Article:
Each of the above processes can be designed, costed and implemented by existing manufacturers. As far as I am aware only the combined use of these technologies in a single installation is new: CSIRO Solar thermal energy project at Newcastle, NSW. Currently reforms methane and water to hydrogen and carbon monoxide. (First stage of a steam/methane reforming plant.) No arable land or potable water resources are needed. A solar thermal array would operate even if situated in a desert. Snowy Mountains Engineering Corporation Designed and implemented a bio-digestor and electricity generating plant at Corowa, NSW. Bacteria convert organic waste from a large scale commercial pig farm into methane, which is used as fuel for electricity generation. One possible example for such a processing cycle – Build an installation on an available site somewhere along the route of an existing sewer trunk pipeline. Divert waste from the sewer through bio-digestors and then return the residue waste back into the sewer. Methane produced by the bio-digesters for steam reforming could be supplemented with methane from natural gas or coal-seam gas. Waste heat from electricity generation may accelerate the bio-digestor process, and add to the energy content of the methane produced. That is, the bacteria may use low-grade thermal energy to convert carbon dioxide into methane, like the CSIRO process that uses solar energy to convert methane into hydrogen – each of these two processes embodying thermal energy in the fuel that is supplied to the electricity generators. Carbon dioxide emissions are zero. If I can be of any further assistance, or if you wish to discuss any of the matters raised above, I may be contacted by telephone or email: Telephone: Email Yours sincerely, [C. Dunstan]

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Some References: 1. EXPOSURE DRAFT Mr Mick Gentleman (Prepared by Parliamentary Counsel’s Office)

Electricity Feed-in (Solar Premium) Bill 2007 ... Dictionary ... renewable energy source means any of the following: (a) solar; (b) wind; (c) any other source prescribed by regulation. (From: "www.legassembly.act.gov.au") 2.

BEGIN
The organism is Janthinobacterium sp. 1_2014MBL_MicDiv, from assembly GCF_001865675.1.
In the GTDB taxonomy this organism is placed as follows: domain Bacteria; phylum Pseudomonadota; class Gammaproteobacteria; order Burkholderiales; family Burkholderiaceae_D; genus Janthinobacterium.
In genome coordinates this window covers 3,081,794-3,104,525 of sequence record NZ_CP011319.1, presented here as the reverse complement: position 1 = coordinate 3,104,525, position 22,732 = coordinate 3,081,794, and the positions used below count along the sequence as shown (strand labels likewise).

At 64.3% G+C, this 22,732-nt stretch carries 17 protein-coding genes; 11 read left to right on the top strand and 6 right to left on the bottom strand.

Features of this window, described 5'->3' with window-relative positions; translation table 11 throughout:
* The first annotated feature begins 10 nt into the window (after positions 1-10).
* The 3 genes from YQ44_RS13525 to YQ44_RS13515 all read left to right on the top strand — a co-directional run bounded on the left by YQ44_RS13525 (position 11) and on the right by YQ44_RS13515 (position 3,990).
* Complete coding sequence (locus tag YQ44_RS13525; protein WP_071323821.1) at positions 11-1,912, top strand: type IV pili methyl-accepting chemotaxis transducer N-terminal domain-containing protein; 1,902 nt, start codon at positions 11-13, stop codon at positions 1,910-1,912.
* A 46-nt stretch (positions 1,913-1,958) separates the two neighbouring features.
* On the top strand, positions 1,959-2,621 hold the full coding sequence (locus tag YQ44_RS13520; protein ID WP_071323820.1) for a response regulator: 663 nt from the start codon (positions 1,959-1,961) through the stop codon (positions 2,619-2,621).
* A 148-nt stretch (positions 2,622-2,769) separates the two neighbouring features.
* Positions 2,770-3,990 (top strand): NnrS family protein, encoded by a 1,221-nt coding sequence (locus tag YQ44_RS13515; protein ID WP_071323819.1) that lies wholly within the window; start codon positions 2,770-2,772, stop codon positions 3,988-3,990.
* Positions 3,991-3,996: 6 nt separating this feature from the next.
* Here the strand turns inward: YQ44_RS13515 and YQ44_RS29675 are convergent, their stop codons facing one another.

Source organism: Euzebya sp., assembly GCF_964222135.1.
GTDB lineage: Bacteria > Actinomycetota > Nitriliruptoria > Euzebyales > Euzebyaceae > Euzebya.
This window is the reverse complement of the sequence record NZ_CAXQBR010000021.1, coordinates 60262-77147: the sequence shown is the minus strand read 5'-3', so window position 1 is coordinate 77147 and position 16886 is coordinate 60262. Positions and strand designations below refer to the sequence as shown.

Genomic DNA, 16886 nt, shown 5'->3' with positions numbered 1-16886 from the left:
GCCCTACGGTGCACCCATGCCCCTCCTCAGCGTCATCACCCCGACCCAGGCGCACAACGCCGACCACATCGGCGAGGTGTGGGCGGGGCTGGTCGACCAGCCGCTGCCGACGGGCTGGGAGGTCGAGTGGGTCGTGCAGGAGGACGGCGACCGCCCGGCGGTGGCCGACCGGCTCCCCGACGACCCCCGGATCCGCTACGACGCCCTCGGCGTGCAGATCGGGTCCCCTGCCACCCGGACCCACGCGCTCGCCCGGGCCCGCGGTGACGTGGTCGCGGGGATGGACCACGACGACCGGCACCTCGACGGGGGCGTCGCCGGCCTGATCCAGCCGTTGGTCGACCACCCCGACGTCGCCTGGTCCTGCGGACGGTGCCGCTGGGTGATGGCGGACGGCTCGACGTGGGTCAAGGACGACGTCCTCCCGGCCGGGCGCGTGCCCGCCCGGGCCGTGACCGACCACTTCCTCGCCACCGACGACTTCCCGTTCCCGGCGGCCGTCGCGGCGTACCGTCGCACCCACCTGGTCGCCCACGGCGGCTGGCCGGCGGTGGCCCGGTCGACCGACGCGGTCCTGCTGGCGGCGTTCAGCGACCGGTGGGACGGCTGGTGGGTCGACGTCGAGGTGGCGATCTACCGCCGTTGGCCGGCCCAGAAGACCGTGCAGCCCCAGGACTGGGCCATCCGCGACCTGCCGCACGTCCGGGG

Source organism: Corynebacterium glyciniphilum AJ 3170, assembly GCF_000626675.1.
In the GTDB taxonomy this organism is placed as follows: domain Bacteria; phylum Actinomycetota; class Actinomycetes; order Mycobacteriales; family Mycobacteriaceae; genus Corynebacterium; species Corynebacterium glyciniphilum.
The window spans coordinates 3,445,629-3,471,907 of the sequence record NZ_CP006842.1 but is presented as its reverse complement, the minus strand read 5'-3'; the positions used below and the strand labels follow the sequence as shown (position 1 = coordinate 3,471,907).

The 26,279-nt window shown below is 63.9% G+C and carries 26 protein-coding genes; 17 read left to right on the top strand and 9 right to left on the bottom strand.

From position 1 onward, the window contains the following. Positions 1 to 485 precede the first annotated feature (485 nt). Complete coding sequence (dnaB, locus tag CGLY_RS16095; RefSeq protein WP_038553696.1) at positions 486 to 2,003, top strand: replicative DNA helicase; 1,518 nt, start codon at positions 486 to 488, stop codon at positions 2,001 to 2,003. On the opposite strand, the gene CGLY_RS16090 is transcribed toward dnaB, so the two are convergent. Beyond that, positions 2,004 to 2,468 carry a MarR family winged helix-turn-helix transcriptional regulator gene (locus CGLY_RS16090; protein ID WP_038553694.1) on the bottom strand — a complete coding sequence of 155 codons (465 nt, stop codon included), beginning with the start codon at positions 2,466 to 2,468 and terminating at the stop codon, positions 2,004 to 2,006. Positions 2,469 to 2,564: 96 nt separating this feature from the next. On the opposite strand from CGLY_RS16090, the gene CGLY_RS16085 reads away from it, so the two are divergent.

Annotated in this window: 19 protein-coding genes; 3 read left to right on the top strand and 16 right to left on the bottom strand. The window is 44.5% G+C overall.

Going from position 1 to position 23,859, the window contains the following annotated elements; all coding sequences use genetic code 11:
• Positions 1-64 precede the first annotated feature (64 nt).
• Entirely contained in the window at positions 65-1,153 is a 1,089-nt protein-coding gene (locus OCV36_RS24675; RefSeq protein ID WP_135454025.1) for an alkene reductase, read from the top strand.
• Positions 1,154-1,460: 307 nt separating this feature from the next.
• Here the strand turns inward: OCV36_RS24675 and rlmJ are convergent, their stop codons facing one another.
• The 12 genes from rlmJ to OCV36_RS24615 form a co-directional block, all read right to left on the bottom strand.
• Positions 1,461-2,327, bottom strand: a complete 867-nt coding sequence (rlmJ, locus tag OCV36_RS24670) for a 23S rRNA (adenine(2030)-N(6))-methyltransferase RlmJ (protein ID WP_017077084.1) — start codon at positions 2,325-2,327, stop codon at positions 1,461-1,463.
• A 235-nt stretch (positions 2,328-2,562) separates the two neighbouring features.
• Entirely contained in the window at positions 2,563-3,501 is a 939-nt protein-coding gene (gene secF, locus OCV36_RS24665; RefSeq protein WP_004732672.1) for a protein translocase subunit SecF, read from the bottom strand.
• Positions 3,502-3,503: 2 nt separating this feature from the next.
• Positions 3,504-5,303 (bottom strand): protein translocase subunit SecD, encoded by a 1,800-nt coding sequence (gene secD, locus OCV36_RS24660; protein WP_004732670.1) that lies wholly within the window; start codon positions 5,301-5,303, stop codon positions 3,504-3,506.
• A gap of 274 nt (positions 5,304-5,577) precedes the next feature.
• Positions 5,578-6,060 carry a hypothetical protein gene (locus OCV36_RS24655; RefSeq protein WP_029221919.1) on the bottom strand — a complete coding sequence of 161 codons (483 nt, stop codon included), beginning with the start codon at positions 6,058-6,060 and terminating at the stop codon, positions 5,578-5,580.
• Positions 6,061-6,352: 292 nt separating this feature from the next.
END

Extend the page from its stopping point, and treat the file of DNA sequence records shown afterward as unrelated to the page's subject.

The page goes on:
Advanced Resources International, Inc: Methanogenic Conversion of CO2 into Methane (METCON) ... Under the U.S. Department of Energy’s Small Business Innovation Research (SBIR) program, Advanced Resources is investigating the feasibility of using methanogenic bacteria, which are known to naturally convert CO2 into CH4, to both help mitigate carbon emissions and provide a new source of gas supply. In Phase I of the project, the six most promising methanogen consortia were identified, as were the mechanisms by which they convert CO2 into CH4, and the general physicochemical conditions needed to sustain this conversion. (From: "www.adv-res.com/Research.asp")

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HYDROGEN FACT SHEET Hydrogen Production – Steam Methane Reforming (SMR) ... The sustainable energy supply system of the future features electricity and hydrogen as the dominant energy carriers. Hydrogen would be produced from a very diverse base of primary energy feedstocks using the resources and processes that are most economical or consciously preferred. Methods to produce hydrogen from natural gas are well developed and account for over 95% of all hydrogen produced in the U.S. and 48% globally. It is anticipated that hydrogen from natural gas can serve as a foundation to the U.S. transition to a hydrogen energy economy. (From: “www.getenergysmart.org” see www.getenergysmart.org/Files/HydrogenEducation/ 6HydrogenProductionSteamMethaneReforming.pdf)

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Energy Supply Systems  

Loss of arable land to renewable energy production - at what cost?